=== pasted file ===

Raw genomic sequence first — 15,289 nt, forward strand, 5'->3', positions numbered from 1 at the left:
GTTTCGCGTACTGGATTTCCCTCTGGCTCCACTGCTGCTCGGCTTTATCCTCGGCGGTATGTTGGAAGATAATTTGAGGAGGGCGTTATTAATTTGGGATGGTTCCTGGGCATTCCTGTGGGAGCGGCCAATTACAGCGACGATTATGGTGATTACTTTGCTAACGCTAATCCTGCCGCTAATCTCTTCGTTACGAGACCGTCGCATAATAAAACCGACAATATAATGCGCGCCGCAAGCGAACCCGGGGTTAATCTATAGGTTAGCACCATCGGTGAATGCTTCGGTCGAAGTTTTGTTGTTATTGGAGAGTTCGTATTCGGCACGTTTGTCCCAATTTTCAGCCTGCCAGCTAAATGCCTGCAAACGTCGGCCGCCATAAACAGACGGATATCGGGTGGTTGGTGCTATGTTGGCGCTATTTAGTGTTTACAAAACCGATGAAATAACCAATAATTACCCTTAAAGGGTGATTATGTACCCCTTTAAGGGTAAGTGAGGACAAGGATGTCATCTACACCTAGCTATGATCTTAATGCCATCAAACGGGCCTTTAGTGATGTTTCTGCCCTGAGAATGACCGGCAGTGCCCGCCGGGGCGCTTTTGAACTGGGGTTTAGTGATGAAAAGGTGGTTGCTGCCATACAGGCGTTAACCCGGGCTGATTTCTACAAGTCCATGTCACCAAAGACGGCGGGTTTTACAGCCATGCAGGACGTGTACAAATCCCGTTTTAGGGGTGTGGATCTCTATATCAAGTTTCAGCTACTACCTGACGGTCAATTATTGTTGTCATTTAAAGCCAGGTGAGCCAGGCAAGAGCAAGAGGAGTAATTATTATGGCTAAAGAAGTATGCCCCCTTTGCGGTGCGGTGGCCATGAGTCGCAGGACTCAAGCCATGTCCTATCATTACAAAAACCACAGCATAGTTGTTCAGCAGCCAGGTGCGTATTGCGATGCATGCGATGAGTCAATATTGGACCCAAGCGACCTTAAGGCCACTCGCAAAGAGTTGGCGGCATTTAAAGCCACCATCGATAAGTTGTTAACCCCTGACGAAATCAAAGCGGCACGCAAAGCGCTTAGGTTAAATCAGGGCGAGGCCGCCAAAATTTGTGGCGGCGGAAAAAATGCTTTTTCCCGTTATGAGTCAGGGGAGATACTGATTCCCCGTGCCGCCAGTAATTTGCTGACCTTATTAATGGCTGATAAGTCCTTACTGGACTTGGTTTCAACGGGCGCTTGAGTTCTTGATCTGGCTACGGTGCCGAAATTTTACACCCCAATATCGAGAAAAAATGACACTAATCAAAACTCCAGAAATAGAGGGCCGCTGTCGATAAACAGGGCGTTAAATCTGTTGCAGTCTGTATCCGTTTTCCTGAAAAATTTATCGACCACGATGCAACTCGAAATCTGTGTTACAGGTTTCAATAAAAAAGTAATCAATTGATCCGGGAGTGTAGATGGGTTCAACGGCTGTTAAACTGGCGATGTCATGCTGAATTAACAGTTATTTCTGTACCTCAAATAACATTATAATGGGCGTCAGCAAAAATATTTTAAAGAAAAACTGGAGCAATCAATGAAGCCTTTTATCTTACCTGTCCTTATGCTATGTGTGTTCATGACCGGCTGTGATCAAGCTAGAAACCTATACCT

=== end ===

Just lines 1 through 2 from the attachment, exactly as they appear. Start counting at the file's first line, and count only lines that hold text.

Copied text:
Raw genomic sequence first — 15,289 nt, forward strand, 5'->3', positions numbered from 1 at the left:
GTTTCGCGTACTGGATTTCCCTCTGGCTCCACTGCTGCTCGGCTTTATCCTCGGCGGTATGTTGGAAGATAATTTGAGGAGGGCGTTATTAATTTGGGATGGTTCCTGGGCATTCCTGTGGGAGCGGCCAATTACAGCGACGATTATGGTGATTACTTTGCTAACGCTAATCCTGCCGCTAATCTCTTCGTTACGAGACCGTCGCATAATAAAACCGACAATATAATGCGCGCCGCAAGCGAACCCGGGGTTAATCTATAGGTTAGCACCATCGGTGAATGCTTCGGTCGAAGTTTTGTTGTTATTGGAGAGTTCGTATTCGGCACGTTTGTCCCAATTTTCAGCCTGCCAGCTAAATGCCTGCAAACGTCGGCCGCCATAAACAGACGGATATCGGGTGGTTGGTGCTATGTTGGCGCTATTTAGTGTTTACAAAACCGATGAAATAACCAATAATTACCCTTAAAGGGTGATTATGTACCCCTTTAAGGGTAAGTGAGGACAAGGATGTCATCTACACCTAGCTATGATCTTAATGCCATCAAACGGGCCTTTAGTGATGTTTCTGCCCTGAGAATGACCGGCAGTGCCCGCCGGGGCGCTTTTGAACTGGGGTTTAGTGATGAAAAGGTGGTTGCTGCCATACAGGCGTTAACCCGGGCTGATTTCTACAAGTCCATGTCACCAAAGACGGCGGGTTTTACAGCCATGCAGGACGTGTACAAATCCCGTTTTAGGGGTGTGGATCTCTATATCAAGTTTCAGCTACTACCTGACGGTCAATTATTGTTGTCATTTAAAGCCAGGTGAGCCAGGCAAGAGCAAGAGGAGTAATTATTATGGCTAAAGAAGTATGCCCCCTTTGCGGTGCGGTGGCCATGAGTCGCAGGACTCAAGCCATGTCCTATCATTACAAAAACCACAGCATAGTTGTTCAGCAGCCAGGTGCGTATTGCGATGCATGCGATGAGTCAATATTGGACCCAAGCGACCTTAAGGCCACTCGCAAAGAGTTGGCGGCATTTAAAGCCACCATCGATAAGTTGTTAACCCCTGACGAAATCAAAGCGGCACGCAAAGCGCTTAGGTTAAATCAGGGCGAGGCCGCCAAAATTTGTGGCGGCGGAAAAAATGCTTTTTCCCGTTATGAGTCAGGGGAGATACTGATTCCCCGTGCCGCCAGTAATTTGCTGACCTTATTAATGGCTGATAAGTCCTTACTGGACTTGGTTTCAACGGGCGCTTGAGTTCTTGATCTGGCTACGGTGCCGAAATTTTACACCCCAATATCGAGAAAAAATGACACTAATCAAAACTCCAGAAATAGAGGGCCGCTGTCGATAAACAGGGCGTTAAATCTGTTGCAGTCTGTATCCGTTTTCCTGAAAAATTTATCGACCACGATGCAACTCGAAATCTGTGTTACAGGTTTCAATAAAAAAGTAATCAATTGATCCGGGAGTGTAGATGGGTTCAACGGCTGTTAAACTGGCGATGTCATGCTGAATTAACAGTTATTTCTGTACCTCAAATAACATTATAATGGGCGTCAGCAAAAATATTTTAAAGAAAAACTGGAGCAATCAATGAAGCCTTTTATCTTACCTGTCCTTATGCTATGTGTGTTCATGACCGGCTGTGATCAAGCTAGAAACCTATACCT